U.S. Sen. Mark R. Warner (D-VA) met with constituents, business owners, and local elected leaders at Honor Capital’s “Save-A-Lot” Supermarket in Danville to highlight bipartisan legislation he introduced earlier this month to help more people in low-income and low-access areas in Virginia and across the country access fresh, healthy food.
“More than one million Virginians find themselves in low-income areas with no reliable source of healthy food, placing themselves at higher risk of diabetes, obesity, and heart disease,” said Sen. Warner. “Every person should have access to affordable and nutritious food regardless of where they live. By incentivizing food producers and sellers to go into communities where food access is a problem, we can help guarantee that fresh fruits and vegetables are available in the places where they are needed most.”
USDA defines a food desert as an area where a grocery store is not available within a mile in urban communities or 10 miles in rural areas. This bill expands on that definition by adding U.S. census tracts with a poverty rate of 20% (or higher) or a median family income of less than 80% of the median for the state or metro area. The legislation also defines a grocery market as a retail sales store with at least 35% of its selection (or forecasted selection) dedicated to selling fresh produce, poultry, dairy, and deli items.
The list of organizations supporting the Healthy Food Access for All Americans (HFAAA) Act includes: Bread for the World, Environmental Working Group, Feeding America, Food Marketing Institute, Food Policy Action, Food Research and Action Center, the Food Trust, Local Initiatives Support Corporation, National Grocers Association, U.S. Conference of Mayors, the Reinvestment Fund, and Share Our Strength.
In order to qualify for a tax credit or grant for servicing qualifying food deserts, business and nonprofits must be certified as a “Special Access Food Provider (SAFP) by the Treasury Department and USDA. The Healthy Food Access for All Americans Act qualifies as SAFPs those businesses and nonprofits who service food deserts through the following:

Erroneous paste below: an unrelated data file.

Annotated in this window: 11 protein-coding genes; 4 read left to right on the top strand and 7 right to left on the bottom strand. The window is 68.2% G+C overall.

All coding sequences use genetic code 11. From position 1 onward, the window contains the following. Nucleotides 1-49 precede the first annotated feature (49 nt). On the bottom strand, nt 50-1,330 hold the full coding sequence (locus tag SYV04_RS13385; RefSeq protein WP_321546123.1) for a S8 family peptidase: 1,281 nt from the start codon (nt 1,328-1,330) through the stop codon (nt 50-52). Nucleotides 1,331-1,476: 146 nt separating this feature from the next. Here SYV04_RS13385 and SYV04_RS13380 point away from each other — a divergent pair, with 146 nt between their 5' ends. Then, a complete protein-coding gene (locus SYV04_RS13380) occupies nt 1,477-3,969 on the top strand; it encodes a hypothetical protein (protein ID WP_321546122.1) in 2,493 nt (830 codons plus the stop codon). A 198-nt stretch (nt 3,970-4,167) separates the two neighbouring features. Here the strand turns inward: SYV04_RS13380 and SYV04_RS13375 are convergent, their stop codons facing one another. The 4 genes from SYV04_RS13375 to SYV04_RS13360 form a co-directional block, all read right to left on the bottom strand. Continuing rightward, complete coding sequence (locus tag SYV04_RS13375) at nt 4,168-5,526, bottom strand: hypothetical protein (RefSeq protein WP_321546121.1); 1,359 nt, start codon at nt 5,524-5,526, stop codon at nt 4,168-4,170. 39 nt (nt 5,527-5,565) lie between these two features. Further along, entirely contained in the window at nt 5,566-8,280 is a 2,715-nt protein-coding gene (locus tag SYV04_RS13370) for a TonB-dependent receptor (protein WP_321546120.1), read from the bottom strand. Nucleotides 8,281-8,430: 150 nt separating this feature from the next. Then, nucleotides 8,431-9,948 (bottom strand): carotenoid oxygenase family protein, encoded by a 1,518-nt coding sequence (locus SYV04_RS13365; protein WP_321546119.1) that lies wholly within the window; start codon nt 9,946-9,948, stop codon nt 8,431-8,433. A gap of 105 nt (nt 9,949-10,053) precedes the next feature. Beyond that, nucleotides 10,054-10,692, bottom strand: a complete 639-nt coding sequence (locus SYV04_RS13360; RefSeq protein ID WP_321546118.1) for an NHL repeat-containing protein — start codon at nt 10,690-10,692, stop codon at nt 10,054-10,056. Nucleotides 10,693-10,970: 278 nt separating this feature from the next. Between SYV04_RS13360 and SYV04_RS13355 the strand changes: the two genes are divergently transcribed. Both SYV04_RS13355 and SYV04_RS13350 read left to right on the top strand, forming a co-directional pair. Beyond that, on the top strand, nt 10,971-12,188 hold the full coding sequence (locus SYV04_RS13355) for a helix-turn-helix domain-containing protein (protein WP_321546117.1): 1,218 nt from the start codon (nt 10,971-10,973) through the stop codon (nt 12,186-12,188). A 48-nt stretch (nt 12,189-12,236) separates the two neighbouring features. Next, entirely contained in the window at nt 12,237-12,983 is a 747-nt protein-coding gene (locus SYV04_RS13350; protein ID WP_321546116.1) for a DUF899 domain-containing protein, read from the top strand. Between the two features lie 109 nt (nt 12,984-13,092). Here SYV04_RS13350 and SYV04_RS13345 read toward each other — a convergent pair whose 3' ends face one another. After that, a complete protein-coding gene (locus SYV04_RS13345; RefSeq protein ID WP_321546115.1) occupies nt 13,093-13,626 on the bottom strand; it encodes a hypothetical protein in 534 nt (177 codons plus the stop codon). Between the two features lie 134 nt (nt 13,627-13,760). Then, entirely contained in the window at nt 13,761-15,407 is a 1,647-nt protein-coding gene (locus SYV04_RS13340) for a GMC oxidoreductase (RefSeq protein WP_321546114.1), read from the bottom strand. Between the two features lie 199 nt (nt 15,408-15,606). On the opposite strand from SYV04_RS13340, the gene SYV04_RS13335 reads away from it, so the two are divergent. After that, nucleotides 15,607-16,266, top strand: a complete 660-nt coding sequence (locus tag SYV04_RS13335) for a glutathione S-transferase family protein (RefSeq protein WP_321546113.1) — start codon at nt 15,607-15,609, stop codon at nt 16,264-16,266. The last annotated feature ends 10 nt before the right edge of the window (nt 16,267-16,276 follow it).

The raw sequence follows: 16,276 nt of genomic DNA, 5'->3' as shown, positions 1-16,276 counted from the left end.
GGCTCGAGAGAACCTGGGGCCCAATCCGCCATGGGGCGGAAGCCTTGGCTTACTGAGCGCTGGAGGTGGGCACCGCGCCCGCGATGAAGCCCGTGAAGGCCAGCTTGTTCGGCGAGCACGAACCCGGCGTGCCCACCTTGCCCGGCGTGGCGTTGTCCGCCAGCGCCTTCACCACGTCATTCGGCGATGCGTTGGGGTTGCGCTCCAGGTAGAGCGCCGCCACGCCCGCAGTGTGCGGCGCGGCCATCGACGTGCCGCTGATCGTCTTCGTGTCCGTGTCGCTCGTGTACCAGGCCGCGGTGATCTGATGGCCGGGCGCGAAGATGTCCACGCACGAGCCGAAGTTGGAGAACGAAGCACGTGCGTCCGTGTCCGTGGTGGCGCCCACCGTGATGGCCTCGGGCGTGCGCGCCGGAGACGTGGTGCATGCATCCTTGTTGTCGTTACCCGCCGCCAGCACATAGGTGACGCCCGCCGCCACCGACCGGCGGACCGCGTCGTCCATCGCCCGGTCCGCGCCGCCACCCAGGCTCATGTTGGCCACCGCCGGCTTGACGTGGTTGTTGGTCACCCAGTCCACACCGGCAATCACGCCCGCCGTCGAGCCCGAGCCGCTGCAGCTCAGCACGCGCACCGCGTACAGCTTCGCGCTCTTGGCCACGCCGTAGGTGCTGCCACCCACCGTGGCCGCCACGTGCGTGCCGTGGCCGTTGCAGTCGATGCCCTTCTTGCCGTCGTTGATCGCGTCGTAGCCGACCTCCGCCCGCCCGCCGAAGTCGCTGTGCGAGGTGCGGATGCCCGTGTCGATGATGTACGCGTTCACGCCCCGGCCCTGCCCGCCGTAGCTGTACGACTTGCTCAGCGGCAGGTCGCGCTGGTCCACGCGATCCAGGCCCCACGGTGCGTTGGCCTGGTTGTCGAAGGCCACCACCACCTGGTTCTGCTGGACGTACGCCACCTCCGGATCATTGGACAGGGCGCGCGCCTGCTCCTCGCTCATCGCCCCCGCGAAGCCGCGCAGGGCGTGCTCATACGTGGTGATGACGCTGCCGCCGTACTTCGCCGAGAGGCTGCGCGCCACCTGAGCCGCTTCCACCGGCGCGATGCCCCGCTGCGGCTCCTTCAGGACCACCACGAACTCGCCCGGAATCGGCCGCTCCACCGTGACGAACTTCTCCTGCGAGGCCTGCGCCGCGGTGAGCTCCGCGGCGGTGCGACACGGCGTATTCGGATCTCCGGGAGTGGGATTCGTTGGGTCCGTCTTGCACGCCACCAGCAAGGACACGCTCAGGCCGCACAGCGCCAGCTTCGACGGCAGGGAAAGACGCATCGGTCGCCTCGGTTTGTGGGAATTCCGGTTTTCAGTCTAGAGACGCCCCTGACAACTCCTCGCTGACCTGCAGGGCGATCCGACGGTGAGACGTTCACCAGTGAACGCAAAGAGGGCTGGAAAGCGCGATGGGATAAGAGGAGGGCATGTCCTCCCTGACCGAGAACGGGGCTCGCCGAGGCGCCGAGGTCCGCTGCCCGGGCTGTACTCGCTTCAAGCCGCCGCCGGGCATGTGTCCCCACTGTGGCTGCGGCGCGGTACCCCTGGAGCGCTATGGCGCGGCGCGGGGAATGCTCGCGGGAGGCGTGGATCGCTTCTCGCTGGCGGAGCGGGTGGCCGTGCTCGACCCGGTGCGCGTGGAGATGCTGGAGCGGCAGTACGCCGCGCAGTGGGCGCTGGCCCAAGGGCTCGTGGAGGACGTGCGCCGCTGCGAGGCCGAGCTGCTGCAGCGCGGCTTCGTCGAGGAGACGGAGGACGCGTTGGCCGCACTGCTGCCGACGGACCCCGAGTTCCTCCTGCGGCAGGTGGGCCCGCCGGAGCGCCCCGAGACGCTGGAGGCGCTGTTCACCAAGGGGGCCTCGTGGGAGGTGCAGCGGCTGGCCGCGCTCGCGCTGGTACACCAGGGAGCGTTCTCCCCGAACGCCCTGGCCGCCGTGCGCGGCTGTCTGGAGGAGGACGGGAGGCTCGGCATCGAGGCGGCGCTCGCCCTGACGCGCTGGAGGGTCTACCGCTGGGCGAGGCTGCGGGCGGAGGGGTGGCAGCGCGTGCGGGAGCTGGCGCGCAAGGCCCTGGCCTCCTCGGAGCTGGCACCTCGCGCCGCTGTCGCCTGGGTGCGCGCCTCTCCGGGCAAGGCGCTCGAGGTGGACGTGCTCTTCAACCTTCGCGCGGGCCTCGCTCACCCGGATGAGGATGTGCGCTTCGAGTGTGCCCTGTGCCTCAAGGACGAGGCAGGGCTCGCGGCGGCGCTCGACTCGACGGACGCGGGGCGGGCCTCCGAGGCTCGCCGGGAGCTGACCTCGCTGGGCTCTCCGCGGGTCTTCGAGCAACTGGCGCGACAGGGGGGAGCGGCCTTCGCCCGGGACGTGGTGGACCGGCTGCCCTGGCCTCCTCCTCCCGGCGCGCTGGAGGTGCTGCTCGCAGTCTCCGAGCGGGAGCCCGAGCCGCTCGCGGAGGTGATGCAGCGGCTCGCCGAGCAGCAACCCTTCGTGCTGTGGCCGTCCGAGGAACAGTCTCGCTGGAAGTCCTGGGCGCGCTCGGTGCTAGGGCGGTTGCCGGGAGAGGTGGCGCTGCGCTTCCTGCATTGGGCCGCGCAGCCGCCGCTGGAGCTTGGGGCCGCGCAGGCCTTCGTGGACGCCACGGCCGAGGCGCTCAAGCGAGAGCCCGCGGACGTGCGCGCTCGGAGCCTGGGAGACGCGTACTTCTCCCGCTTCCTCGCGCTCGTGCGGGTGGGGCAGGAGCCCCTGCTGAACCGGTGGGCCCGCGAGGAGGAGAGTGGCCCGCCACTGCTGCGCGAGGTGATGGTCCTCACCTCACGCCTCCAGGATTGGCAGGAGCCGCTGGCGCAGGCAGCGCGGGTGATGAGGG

- New Store Construction: Companies that construct new grocery stores in a food desert will receive a onetime 15% tax credit (of the property plan and construction) after receiving certification from a regional CDE and Treasury/USDA as an SAFP.
- Retrofitting Existing Structures: Companies that make retrofits to an existing store’s healthy food sections can receive a onetime 10% tax credit after the repairs certify the store as an SAFP.
- Food Banks: Food banks that build new (permanent) structures in food deserts, will be eligible to receive a onetime grant for 15% of their construction costs, after certification as an SAFP.
- Temporary Access Merchants: Temporary access merchants (i.e. mobile markets, farmers markets, and some food banks) that are 501©(3)s will receive grants for 10% of their service costs for that year.
Sen. Warner has been a strong advocate for initiatives that promote healthy eating and physical wellness. As Governor, he spearheaded the Healthy Virginia initiative, which encouraged policies and practices that promoted good nutrition and regular physical activity in schools and state government. As Senator, he introduced legislation to allow the President’s Council on Physical Fitness & Sports to solicit private funds to expands on its efforts on exercise, nutrition, and wellness.
For a map of areas in the United States that would qualify to be served as food deserts under this bill, click here.
Population of Virginians living in food deserts as defined in this bill*
|City or County||Population|
|King and Queen||3881|
*The last year for which data is available is 2015.